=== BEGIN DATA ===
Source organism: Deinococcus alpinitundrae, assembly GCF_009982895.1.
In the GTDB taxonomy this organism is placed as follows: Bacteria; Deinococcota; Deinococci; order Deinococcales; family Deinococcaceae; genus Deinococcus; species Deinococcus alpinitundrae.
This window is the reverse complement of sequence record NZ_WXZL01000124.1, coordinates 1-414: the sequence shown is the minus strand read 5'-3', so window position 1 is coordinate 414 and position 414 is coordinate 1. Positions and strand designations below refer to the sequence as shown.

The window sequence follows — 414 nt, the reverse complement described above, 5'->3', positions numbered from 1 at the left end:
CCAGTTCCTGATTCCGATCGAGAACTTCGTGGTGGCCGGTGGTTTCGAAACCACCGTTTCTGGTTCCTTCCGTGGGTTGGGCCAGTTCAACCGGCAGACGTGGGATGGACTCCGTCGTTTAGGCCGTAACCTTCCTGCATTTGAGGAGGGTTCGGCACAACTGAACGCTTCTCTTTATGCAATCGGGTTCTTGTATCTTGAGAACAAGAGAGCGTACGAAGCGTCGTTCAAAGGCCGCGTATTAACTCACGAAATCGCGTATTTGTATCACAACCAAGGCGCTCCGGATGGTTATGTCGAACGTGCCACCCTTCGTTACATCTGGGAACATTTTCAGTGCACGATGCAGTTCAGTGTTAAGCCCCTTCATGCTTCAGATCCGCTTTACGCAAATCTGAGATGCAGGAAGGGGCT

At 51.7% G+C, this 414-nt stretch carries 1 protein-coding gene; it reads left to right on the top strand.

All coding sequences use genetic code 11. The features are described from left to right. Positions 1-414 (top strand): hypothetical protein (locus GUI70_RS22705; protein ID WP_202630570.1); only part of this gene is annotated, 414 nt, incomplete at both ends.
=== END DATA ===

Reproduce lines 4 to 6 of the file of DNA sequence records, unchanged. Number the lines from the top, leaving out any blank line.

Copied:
The window sequence follows — 414 nt, the reverse complement described above, 5'->3', positions numbered from 1 at the left end:
CCAGTTCCTGATTCCGATCGAGAACTTCGTGGTGGCCGGTGGTTTCGAAACCACCGTTTCTGGTTCCTTCCGTGGGTTGGGCCAGTTCAACCGGCAGACGTGGGATGGACTCCGTCGTTTAGGCCGTAACCTTCCTGCATTTGAGGAGGGTTCGGCACAACTGAACGCTTCTCTTTATGCAATCGGGTTCTTGTATCTTGAGAACAAGAGAGCGTACGAAGCGTCGTTCAAAGGCCGCGTATTAACTCACGAAATCGCGTATTTGTATCACAACCAAGGCGCTCCGGATGGTTATGTCGAACGTGCCACCCTTCGTTACATCTGGGAACATTTTCAGTGCACGATGCAGTTCAGTGTTAAGCCCCTTCATGCTTCAGATCCGCTTTACGCAAATCTGAGATGCAGGAAGGGGCT

At 51.7% G+C, this 414-nt stretch carries 1 protein-coding gene; it reads left to right on the top strand.